When Right Rides first started out I was at a point in my life where I couldn't really afford the luxury of taking cab rides home late at night. I was so thankful to have Right Rides to help get me home safely. I'd much rather pay for the service by giving of my own time, so I started volunteering for Right Rides too. I try to put in a shift for every time I utilize the service. There are so many people -- women, gay, gender queer, and beyond -- who can benefit from Right Rides, I just hope that Right Rides can continue to garner the added volunteer power to help more people. The system works great when there are enough people there to support it.
RightRides has always embodied amazing direct service organization to me. I first heard about the RightRides program when it launched five years ago, when volunteers had to use their own cars and RightRides only went to Lower Manhattan, Greenpoint, and Williamsburg. RightRides now serves 45 NYC neighborhoods in 4 boroughs, on Friday and Saturday night. Women, LGBTQ and genderqueer folks are all eligible for a safe ride home. In these tough economic times, less and less people can afford safe passage home, and more and more people are out working late. RightRides has grown exponentially, and really needs more volunteers to handle the number of ride requests RightRides receives every weekend. As a volunteer, I've met amazing, fun, and interesting people-- other volunteers and riders/clients both. Driving around and picking up people who just want to get home safely late at night gives me an amazing feeling of making the world a better place, one person at a time.
I found out about Right Rides through my Zipcar newsletter and instantly thought this is a worthy cause and something I could really get into. I have been volunteering for a little over 2 months and absolutely love it! I have had to ride the train home in the wee hours of the morning and as a woman alone, it can be quite scary. Knowing there is an alternative is very comforting and I see it in every grateful rider we see safely home.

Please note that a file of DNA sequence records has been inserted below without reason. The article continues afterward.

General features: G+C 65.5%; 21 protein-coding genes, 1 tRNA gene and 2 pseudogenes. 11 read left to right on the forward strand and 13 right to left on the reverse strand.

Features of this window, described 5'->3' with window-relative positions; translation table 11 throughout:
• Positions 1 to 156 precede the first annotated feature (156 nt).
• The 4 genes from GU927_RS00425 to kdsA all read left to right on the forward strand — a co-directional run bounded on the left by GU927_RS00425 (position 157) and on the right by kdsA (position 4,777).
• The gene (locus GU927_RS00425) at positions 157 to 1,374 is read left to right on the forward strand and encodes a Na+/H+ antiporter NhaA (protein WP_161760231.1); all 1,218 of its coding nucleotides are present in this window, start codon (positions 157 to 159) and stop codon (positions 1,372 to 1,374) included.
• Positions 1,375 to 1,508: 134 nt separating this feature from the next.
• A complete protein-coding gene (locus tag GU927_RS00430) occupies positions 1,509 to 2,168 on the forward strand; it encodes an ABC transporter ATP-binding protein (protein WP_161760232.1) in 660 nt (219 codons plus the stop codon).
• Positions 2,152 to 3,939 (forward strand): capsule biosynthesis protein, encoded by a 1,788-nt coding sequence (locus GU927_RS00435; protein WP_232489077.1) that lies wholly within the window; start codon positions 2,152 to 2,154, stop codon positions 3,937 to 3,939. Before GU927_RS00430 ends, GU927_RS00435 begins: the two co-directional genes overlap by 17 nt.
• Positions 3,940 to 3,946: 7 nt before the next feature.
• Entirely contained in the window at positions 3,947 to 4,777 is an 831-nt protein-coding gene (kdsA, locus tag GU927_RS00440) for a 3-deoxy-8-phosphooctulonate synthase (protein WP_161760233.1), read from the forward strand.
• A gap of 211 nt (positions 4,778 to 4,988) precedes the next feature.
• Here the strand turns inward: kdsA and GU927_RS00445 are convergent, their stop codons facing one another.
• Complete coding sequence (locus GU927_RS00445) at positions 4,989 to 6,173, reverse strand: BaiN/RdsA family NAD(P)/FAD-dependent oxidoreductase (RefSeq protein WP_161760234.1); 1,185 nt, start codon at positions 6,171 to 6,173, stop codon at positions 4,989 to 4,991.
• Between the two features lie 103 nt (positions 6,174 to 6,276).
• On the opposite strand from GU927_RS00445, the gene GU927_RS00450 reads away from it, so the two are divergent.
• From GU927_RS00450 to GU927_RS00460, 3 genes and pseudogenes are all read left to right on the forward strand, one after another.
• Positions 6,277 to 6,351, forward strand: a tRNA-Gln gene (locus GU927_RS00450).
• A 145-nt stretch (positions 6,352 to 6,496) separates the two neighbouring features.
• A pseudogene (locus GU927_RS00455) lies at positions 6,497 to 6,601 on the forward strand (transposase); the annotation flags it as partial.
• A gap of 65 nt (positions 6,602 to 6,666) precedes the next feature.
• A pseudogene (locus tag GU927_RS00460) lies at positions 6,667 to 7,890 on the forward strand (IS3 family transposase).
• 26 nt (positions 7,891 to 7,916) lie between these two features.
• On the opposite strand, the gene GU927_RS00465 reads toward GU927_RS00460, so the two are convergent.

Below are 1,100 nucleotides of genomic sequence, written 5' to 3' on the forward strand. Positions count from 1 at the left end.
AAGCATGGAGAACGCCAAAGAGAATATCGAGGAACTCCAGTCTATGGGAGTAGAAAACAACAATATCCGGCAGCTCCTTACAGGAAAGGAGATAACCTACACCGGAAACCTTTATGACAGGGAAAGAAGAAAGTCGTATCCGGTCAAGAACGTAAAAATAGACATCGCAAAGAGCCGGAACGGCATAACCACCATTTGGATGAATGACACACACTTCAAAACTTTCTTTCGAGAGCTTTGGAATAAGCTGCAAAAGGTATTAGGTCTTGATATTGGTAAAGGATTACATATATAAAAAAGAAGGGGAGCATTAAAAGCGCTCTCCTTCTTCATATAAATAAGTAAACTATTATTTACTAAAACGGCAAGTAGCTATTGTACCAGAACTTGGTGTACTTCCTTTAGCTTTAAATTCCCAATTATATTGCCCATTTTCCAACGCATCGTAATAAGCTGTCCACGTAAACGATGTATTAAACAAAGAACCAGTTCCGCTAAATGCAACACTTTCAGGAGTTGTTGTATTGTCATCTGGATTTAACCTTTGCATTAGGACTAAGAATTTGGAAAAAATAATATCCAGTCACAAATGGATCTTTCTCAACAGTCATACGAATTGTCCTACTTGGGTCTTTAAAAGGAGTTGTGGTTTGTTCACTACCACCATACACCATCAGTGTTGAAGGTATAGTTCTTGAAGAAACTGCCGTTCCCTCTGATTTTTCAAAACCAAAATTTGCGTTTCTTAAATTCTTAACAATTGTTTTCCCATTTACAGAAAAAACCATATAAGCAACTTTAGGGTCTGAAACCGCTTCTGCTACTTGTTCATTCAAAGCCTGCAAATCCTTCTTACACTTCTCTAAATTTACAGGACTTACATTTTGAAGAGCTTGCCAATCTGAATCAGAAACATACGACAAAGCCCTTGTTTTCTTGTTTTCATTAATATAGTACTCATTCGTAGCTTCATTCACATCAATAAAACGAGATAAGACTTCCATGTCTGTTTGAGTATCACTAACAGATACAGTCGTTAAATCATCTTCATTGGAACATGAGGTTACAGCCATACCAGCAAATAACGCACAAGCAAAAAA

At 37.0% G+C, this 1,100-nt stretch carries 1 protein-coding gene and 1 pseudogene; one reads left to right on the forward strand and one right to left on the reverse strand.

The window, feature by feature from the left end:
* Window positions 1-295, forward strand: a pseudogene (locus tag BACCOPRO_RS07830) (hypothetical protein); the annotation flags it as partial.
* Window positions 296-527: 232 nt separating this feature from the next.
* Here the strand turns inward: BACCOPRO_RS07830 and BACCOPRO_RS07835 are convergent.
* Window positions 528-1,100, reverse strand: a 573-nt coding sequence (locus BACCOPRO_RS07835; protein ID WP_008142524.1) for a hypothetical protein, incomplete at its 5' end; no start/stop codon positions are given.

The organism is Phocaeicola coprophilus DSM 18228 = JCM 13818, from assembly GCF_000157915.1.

I heard about Right Rides from friends and had the pleasure of using their services last Halloween. They make things simple and were so friendly. As a queer person, knowing that I could make it home safe on a crazy night in NYC was so reassuring. I since have gotten involved with the org by signing up to volunteer. I'm looking forward to giving back to this org and to our community!
I discovered RightRides through Zipcar, which generously donates cars for the service every weekend. I thought the idea behind the service--a free, safe ride home at night for women and LGBT folks--was brilliant, simple, and incredibly compelling. Volunteer training and the nighttime shifts are upbeat and friendly, and the time flies by.
When I first heard about RightRides' Mission, namely to provide women and LGBTQ individuals safe passage home at a time when gender-based violence is on the rise in NY, I was immediately interested. With a rash of violence directed toward women and LGBT people in the news recently, I wanted to do something to help alleviate the problem. Everyone deserves the piece of mind to be sure that when they leave somewhere late at night, they will make it home without harassment or danger of physical harm. That's what RightRides does: provides free rides, late at night to mitigate the threat violence to people who are unfortunately targeted with relative frequency. Along with a friend we signed up for a brief and easy training to familiarize us with the different duties and responsibilities of Drivers and Navigators. After the training session we were eager to start our first shift hauling people around late night Friday and Saturday. From my very first shift I knew this was an organization worth championing. First and (perhaps selfishly), the volunteering time itself is FUN! You get to drive around and explore parts of New York and the burroughs that you never would by foot, you meet interesting and friendly people, and you have the satisfaction of knowing that they all got home safe after a long night. I just finished training as a Dispatcher, which unlike the Driver and Navigator duties, you can complete from home. I'm looking forward to filing some time as Dispatcher to help field calls and direct teams to people that need to be picked up. RightRides is wonderful organization with a (small but growing) team of wonderful volunteers and organizers united by the belief that no one should have to constantly look over their shoulder out of fear of harm just because they're trying to get home and happen to be "different" (whether it's a difference of sex, gender, gender conformity, sexuality, etc.).